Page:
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Billing Cheat Sheet for Podiatry in 2021

Managing a podiatry practice isn’t an easy undertaking. From the day-to-day challenges of keeping your practice running to thinking of new marketing strategies to integrate into your current operations, there’s always too much to do.

But one of the areas that you can’t afford to overlook is billing.

Accurate billing is essential for keeping your practice out of the red, and ensuring that you fulfil your country’s reporting requirements.

In fact, the World Health Organization has described billing errors and healthcare fraud as ‘the last great unreduced healthcare cost’ with over US$400 billion wasted every year. And in Australia, medical billing education is being investigated as a preventative strategy, aiming to save $A250 million annually from an estimated one to three billion dollars of waste.

Findings in the US and Australia show that there are very little in the way of legal and administrative training among healthcare professionals, and most rely on ad hoc, informal on-the-job education.

The bad news? For podiatrists claiming from insurance, there’s the ongoing challenge to stay up-to-date with best billing practices and the latest billing codes. But the good news is that you’re not in this alone. We’ve drawn up the ultimate podiatry billing cheat sheet for Australian, British and American podiatrists to help make billing easier for your practice.
 

Are billing codes the same worldwide?

Unfortunately, podiatry billing codes are different in each country, although the World Health Organization has developed the International Classification of Health Interventions (ICHI) which is still in beta in an effort to standardise the classification process. It was, to a large extent, derived from the Australian Classification of Health Interventions (ACHI). But, until the ICHI is rolled out and adopted by countries around the world, there are different billing codes used depending on where your podiatry practice is based.

Australian Billing Codes – ICD-10-AM

The ICD-10-AM stands for the International Statistical Classification of Diseases and Related Health Problems, Tenth Revision, Australian Modification, an expanded version of the WHO’s ICD-10. ICD-10-AM/ACHI/ACS is used both in private and public hospitals as well as in private practice throughout Australia to classify patients.

In Australia, the ICD-10-AM/ACHI/ACS classification system is split into:

  • International Statistical Classification of Diseases and Related Health Problems, Tenth Revision, Australian Modification (ICD-10-AM) – this is used to classify diseases and other health problems.
  • Australian Classification of Health Interventions (ACHI) – This is used to classify procedures and interventions.
  • Australian Coding Standards (ACS) – This specifies the coding standards that offer guidelines to assist users in specifying clinical coding consistency on a national basis.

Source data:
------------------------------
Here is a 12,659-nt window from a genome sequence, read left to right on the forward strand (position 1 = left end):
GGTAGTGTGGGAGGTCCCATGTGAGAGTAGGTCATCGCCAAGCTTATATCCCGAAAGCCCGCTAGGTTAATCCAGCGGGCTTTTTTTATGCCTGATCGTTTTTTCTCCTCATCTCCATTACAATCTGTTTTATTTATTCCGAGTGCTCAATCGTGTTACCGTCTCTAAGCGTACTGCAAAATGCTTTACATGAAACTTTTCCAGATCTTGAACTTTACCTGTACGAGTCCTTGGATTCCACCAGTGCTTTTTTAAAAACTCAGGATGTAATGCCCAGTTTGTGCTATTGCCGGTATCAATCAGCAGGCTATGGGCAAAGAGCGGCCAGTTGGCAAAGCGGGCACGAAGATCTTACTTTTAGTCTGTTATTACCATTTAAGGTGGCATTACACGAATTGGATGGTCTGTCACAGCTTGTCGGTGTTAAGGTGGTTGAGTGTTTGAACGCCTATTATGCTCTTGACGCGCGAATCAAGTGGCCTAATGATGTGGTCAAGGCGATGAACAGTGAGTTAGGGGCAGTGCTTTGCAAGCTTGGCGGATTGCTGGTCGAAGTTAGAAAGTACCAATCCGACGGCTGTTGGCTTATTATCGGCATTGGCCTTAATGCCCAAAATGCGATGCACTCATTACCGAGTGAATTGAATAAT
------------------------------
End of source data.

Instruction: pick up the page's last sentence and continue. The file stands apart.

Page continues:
In Australia, podiatry services fall under ‘Allied Health Services’ according to the Medicare Benefits Schedule.

American Billing – CPT Codes

CPT (Current Procedural Terminology) codes are standard, universal medical codes used to report medical, surgical, and diagnostic procedures and services. The information is used by health insurance companies, health professionals, hospitals, patients, accreditation organisations and other third parties.

As qualified healthcare professionals, podiatrists need to identify the services they provide and report on those services in a way that can be universally understood. This is essential for healthcare insurers who process over 5 billion claims every year, as data needs to be captured accurately and consistently so that claims can be processed for Medicare, Medicaid, and other health programs.

CPT codes are used in conjunction with ICD-10 codes to record the services you provide to a patient in their medical records and is then reported to a payer (usually a healthcare insurance company) for reimbursement. The format is a five-digit alphanumeric code, consisting of 5 numbers and sometimes four numbers and one letter.

There are approximately 10,000 CPT codes currently in use and, together with ICD-10 codes, these form the backbone of medical billing. It is therefore essential that billers, such as podiatrists, obtain the new versions of both codes sets to stay on top of any changes and avoid the risk of denied claims.

For podiatrists in the US, the typical medical coding and billing guidelines apply as well as three other special conditions:

  • Claims that involve complicated conditions – these should document the name of the physician who diagnosed the condition, and the severity of the diagnosis.
  • The nature of the service – non-covered services, regardless of who they were performed by, won’t be reimbursed.
  • Payments that are integral to a covered procedure, even if the incidental service is excluded.

British Billing Codes – OPCS-4

British procedural classifications used by clinical coders within the National Health Service (NHS) are based on the OPCS-4. The OPCS abbreviation is derived from the defunct publication, the “Office of Population Censuses and Surveys”.

OPCS-4 serves to codify medical operations, procedures and interventions, whether performed during in-patient stays, surgery, as well as some out-patient treatments in NHS hospitals. The structure of the code is different from, but comparable to, the AMA’s CPT Code.